13 September 2014


Locus Focus: Take One Hundred and Eight

"Our success," Sir Ken Robinson has said, "is always synergistic with our environment." As an education adviser, he was likely talking about schools, although he is best known for a talk in which he explained how they kill creativity. But if we've learned one thing from last week's trip to 1940s Monongahela, learning and thriving don't need artificial structures to coax them out. Never underestimate a good unschooling setting.

And now for a cover that the impeccably artistic Stilwell will never forgive me for . . .

Hill Country Texas, 1866

by Leigh Greenwood

"[Jake is] driving the boys too hard," Ward said . . . "They're exhausted. Somebody's going to get hurt."

"He's not driving them at all. They're driving themselves . . . This herd is all Jake has. It stands for everything he hopes to have."

"But the boys."

"It's much the same with them. They never had a chance until now. Jake's success will be their success. I don't mean the money, though that's important. When they get those steers to Santa Fe, and they
will get to Santa Fe, they will have accomplished something nobody can take away from them. They won't be useless orphans any more, and they'll owe it all to Jake."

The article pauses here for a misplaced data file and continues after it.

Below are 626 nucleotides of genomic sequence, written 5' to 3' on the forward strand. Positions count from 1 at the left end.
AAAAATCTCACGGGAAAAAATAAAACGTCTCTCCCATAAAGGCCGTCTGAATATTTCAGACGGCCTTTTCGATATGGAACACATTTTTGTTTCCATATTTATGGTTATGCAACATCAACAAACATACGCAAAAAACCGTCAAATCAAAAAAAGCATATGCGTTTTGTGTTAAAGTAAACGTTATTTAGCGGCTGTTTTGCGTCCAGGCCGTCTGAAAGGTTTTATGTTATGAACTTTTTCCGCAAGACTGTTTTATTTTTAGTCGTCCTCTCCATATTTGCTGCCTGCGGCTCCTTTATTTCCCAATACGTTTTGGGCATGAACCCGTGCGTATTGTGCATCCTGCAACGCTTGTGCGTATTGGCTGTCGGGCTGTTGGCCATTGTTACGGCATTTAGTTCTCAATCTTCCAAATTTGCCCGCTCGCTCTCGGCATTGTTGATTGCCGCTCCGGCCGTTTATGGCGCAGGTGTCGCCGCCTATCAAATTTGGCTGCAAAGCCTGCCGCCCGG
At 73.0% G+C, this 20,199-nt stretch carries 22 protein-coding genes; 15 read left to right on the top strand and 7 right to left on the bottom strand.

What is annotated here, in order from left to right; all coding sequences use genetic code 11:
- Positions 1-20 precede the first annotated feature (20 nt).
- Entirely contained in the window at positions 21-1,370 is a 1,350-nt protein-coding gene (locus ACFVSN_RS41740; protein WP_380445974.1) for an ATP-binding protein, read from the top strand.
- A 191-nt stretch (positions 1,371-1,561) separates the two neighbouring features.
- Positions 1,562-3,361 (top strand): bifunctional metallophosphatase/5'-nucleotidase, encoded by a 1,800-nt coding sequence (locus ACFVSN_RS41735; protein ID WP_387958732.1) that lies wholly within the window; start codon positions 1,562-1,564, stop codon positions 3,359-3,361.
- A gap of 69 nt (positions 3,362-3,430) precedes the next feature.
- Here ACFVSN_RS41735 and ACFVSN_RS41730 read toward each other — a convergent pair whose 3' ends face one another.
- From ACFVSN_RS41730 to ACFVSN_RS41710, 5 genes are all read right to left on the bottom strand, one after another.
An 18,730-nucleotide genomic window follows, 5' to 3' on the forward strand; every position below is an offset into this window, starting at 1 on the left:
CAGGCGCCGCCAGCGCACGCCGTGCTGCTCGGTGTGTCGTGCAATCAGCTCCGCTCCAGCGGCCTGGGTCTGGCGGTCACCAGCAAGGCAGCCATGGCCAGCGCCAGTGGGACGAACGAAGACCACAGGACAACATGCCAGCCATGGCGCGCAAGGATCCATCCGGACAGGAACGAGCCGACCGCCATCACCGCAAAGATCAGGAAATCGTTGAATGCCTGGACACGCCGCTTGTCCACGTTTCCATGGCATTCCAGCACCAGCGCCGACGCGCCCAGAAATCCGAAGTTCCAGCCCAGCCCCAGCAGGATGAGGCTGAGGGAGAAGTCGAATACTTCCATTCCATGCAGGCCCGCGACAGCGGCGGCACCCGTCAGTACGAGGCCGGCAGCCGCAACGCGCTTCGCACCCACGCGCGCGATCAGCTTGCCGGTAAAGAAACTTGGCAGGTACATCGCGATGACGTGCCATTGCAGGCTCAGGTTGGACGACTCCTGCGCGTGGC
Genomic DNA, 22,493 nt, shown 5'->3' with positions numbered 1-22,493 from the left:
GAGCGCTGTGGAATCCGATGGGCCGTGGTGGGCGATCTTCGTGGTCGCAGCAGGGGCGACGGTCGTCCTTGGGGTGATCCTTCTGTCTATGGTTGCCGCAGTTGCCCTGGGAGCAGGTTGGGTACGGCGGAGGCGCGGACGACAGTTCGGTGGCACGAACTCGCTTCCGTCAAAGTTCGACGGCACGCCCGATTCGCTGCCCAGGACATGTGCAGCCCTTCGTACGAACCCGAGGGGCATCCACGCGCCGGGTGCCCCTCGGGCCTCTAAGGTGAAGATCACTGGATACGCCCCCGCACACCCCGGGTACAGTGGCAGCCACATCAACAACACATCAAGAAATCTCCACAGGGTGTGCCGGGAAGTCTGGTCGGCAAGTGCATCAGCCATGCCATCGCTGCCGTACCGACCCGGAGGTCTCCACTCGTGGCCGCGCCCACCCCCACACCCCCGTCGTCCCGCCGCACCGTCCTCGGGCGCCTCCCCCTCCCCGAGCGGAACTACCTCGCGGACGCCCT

It was really this Leigh Greenwood novel, and not any of John Taylor Gatto's books, that inspired this month's Unschooling Challenge. Reading Jake made me think that all teenage boys should go on an old-fashioned cattle drive, as full members of the crew, before they can consider themselves fully educated. I'll bet that most of them would agree to it, too! =P

When school teacher Isabelle Davenport brings eight orphaned boys to West Texas to find them good homes and ends up on Jake Maxwell's ramshackle ranch, she hits the jackpot . . . though it takes her a long while to realise it. The boys, ranging in age from fourteen to eight, get it immediately. Within two days of camping out near his empty corral, the older ones catch the horses they find near the creek and start roping and breaking them. They're not all experts, but they manage. And when the desperate Jake offers them a chance to work as his cowhands, they sense that saving his ranch will also help them to save themselves. (Not in the Pelagian sense, but you know what I mean!)

It may be the solution to all their problems, but it's not the easy way out. Jake, Isabelle and the boys still have to deal with some farmers who greatly dislike ranchers and who aren't afraid to murder children for a claim to the land . . . with Comanches and Apaches who aren't too happy with the white and black men who have been moving out west . . . and of course, with the ornery steers themselves. In other words, no more than what a bunch of unschoolers can handle! Those who don't know how to ride get on horses for the first time; those who have never held a gun learn how to shoot when rustlers attack; and those who have never touched hard liquor learn, to their great discomfort in the morning, why it's a bad idea to get your courage from a bottle. =P Even Isabelle, who has never had to cook a full meal in her life, learns how to prepare beans, bacon and biscuits while on the trail!